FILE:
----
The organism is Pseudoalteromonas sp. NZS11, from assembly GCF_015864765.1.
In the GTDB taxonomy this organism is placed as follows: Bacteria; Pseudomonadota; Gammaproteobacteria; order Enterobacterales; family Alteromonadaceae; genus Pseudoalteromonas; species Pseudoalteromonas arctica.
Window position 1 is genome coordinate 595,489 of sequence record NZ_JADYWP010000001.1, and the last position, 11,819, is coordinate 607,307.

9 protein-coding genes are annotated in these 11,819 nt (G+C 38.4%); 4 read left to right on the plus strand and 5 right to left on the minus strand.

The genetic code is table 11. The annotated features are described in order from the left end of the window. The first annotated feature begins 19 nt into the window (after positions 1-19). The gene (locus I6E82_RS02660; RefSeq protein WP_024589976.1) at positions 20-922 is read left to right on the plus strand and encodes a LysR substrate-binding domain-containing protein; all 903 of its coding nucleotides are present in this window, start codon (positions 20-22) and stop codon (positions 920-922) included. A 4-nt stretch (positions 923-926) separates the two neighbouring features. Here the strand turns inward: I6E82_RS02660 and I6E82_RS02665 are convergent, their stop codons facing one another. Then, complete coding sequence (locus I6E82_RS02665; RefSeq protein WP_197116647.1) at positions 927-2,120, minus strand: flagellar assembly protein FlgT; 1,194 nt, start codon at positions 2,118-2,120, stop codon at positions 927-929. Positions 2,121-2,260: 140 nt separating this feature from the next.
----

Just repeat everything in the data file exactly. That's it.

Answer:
The organism is Pseudoalteromonas sp. NZS11, from assembly GCF_015864765.1.
In the GTDB taxonomy this organism is placed as follows: Bacteria; Pseudomonadota; Gammaproteobacteria; order Enterobacterales; family Alteromonadaceae; genus Pseudoalteromonas; species Pseudoalteromonas arctica.
Window position 1 is genome coordinate 595,489 of sequence record NZ_JADYWP010000001.1, and the last position, 11,819, is coordinate 607,307.

9 protein-coding genes are annotated in these 11,819 nt (G+C 38.4%); 4 read left to right on the plus strand and 5 right to left on the minus strand.

The genetic code is table 11. The annotated features are described in order from the left end of the window. The first annotated feature begins 19 nt into the window (after positions 1-19). The gene (locus I6E82_RS02660; RefSeq protein WP_024589976.1) at positions 20-922 is read left to right on the plus strand and encodes a LysR substrate-binding domain-containing protein; all 903 of its coding nucleotides are present in this window, start codon (positions 20-22) and stop codon (positions 920-922) included. A 4-nt stretch (positions 923-926) separates the two neighbouring features. Here the strand turns inward: I6E82_RS02660 and I6E82_RS02665 are convergent, their stop codons facing one another. Then, complete coding sequence (locus I6E82_RS02665; RefSeq protein WP_197116647.1) at positions 927-2,120, minus strand: flagellar assembly protein FlgT; 1,194 nt, start codon at positions 2,118-2,120, stop codon at positions 927-929. Positions 2,121-2,260: 140 nt separating this feature from the next.